FAQ

What is a VFD?
What is harmonic distortion?
What is a distorted waveform?
How do you minimize total harmonic distortion values?
How much money can I save my business with a VFD package?
What do I need to do to prepare for my installation?
How do I know what type of drive to request?
What is the affinity law?
What's the difference between a soft starter and a VFD?
How much space to VFDs take up?
Where is the best place to use a VFD?
What is the difference between a NEMA 1 and a NEMA 12?
My drive stopped! What do I do now?
Is it true I can apply for incentives to provide savings on my VFD expenses?
Do fans and pumps always require VFDs?

What is Harmonic Distortion?

A measure of the amount of deviation from a pure sinusoidal wave form that can be caused by a non-linear load because it only draws from the power line as required.

What is a distorted waveform?
Fundamental (60Hz) sinusoidal waveform and multiples of the fundamental frequency typically the 5th, 7th, 11th, 13th & 17th. 

How do you minimize total harmonic distortion values?  
Modern technology, incorporating sensitive components, present new challenges for plant managers and engineers. For example, widespread use of SCR Rectifiers and Diode Rectifiers used in the power conversion section of Adjustable Frequency Drives (AFDs), Computers, Copiers, solid state lighting ballasts, etc., have raised concerns regarding power quality and its role in harmonic distortion. When discussing power quality it is important to relate the type of electrical waveforms present in the electrical power system.

Electrical waveforms are either linear (sinusoidal) or nonlinear (non-sinusoidal). Figure 1 illustrates the two waveform types.

 

 

 

 

 

 

 

 

 

A linear waveform is commonly referred to as a “sinewave”, and is simple to describe mathematically; a non-linear waveform is not. Voltage and current waveforms are closely tied to harmonic distortion. Every wave shape has a Total Harmonic Distortion (THD) value. With this in mind, it is up to the end-user to specify what, if any, harmonic distortion levels can be tolerated at the service entrance of the building.

 

For example, a 1000 kVA building transformer at a voltage of 460 Volts and 5% impedance is used in conjunction with 850 total HP of VFD load. Applying the IEEE519-92 standard to this power system will set the total harmonic current limits to 8% and total harmonic voltage limits to 5%. The objectives of the current limits are to limit the maximum individual frequency voltage harmonics to 3% of the fundamental and the voltage THD to 5% for systems.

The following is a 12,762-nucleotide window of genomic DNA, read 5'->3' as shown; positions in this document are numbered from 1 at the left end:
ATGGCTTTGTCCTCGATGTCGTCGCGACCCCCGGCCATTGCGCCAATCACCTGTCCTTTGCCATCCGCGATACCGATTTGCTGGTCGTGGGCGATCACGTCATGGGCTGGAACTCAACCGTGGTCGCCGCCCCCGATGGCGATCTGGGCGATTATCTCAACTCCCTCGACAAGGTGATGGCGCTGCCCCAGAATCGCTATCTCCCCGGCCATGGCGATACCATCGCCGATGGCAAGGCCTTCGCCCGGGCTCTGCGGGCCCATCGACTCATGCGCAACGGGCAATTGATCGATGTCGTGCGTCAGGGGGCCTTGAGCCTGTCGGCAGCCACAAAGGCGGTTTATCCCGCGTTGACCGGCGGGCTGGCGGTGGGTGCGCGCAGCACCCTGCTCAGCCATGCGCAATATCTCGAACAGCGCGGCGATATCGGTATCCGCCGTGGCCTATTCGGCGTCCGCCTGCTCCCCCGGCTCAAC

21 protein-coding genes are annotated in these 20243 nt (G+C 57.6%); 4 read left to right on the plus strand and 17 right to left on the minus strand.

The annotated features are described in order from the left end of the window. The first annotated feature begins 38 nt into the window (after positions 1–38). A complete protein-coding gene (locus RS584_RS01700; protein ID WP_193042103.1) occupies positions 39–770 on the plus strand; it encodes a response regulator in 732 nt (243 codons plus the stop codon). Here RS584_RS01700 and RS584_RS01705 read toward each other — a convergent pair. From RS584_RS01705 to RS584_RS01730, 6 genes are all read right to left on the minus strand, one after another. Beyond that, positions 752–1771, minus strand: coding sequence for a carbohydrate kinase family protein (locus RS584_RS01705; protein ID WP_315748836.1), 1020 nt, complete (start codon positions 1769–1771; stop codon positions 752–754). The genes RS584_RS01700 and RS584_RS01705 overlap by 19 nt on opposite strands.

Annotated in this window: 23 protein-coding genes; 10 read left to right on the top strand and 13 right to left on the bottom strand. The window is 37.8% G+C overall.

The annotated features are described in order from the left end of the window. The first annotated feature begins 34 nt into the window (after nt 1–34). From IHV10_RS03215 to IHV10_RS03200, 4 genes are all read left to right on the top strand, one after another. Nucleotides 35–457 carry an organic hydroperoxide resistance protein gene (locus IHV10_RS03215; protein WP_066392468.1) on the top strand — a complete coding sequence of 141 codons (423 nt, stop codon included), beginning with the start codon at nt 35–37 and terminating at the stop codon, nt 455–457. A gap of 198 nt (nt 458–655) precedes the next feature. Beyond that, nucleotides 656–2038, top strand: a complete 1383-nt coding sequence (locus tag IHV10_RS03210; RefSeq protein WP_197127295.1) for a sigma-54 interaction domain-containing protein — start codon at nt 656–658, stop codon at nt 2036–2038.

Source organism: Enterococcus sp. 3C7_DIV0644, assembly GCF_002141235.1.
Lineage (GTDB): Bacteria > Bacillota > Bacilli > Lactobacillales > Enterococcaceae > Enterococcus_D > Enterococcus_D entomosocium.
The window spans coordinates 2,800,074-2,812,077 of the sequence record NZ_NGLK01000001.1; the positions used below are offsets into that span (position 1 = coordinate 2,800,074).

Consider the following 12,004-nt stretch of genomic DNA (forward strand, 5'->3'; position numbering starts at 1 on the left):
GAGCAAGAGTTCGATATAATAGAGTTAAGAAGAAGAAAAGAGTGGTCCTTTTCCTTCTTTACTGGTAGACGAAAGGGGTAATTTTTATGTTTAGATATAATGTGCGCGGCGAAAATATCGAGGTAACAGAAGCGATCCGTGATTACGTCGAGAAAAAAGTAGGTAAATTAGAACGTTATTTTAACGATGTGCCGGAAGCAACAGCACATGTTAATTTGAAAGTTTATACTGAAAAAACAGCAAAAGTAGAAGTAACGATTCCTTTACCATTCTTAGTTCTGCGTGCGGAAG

The three commonly used methods to combat power line distortion are: Baseline VFD, Input Line Trap Filter, and 12 Pulse Transformer.

 

12 Pulse Transformer Design Using a 12 Pulse Transformer configuration will meet power quality specifications such as IEEE519-92. It is important to note that the majority of installations do not need cancellation of harmonics in the power system. If the transformer is not fully loaded, the transformer should have enough capacity to provide clean power to all equipment. A 12 Pulse Transformer is able to meet the IEEE519-92 or THD limits because of its unique capability to utilize two input rectifiers in a drive to realize true cancellation of the 5th and 7th harmonic. This is accomplished by phase manipulation - electrically shifting the input power to the drive. Since many Yaskawa ac drives have two six pulse rectifiers as standard, one six pulse rectifier just needs to be shifted by 30° in respect to the second six pulse rectifier. To insure maximum cancellation, it is important to properly balance the impedance of the transformer secondary.

 

One drawback to standard phase shift transformer, is that the delta and wye configurations have different impedance. This in turn causes one of the diode sections to draw more current; the result being inadequate harmonic cancellation. The Yaskawa 12 Pulse Transformer uses a different power transformation technique (see Figure 2) to insure maximum impedance balance, and therefore maximum harmonic cancellation. Using the dual diode input (standard in many GPD drives) with a 12 Pulse Transformer can reduce current distortion levels by 90%. The transformer effectively eliminates the 5th and 7th harmonic in the transformer windings. Since the 5th and 7th harmonic contribute to approximately 90% of the harmonic spectrum, very high density packaging of drives to transformer size can be achieved.

When discussing power quality it is important to relate the type of electrical waveforms present in the electrical power system. Electrical waveforms are either linear (sinusoidal) or nonlinear (non-sinusoidal). Figure 1 illustrates the two waveform types. A linear waveform is commonly referred to as a “sinewave”, and is simple to describe mathematically; a non-linear waveform is not. Voltage and current waveforms are closely tied to harmonic distortion.

 

Every wave shape has a Total Harmonic Distortion (THD) value. With this in mind, it is up to the end-user to specify what, if any, harmonic distortion levels can be tolerated at the service entrance of the building. For example, a 1000 kVA building transformer at a voltage of 460 Volts and 5% impedance is used in conjunction with 850 total HP of VFD load. Applying the IEEE519-92 standard to this power system will set the total harmonic current limits to 8% and total harmonic voltage limits to 5%. The objectives of the current limits are to limit the maximum individual frequency voltage harmonics to 3% of the fundamental and the voltage THD to 5% for systems.

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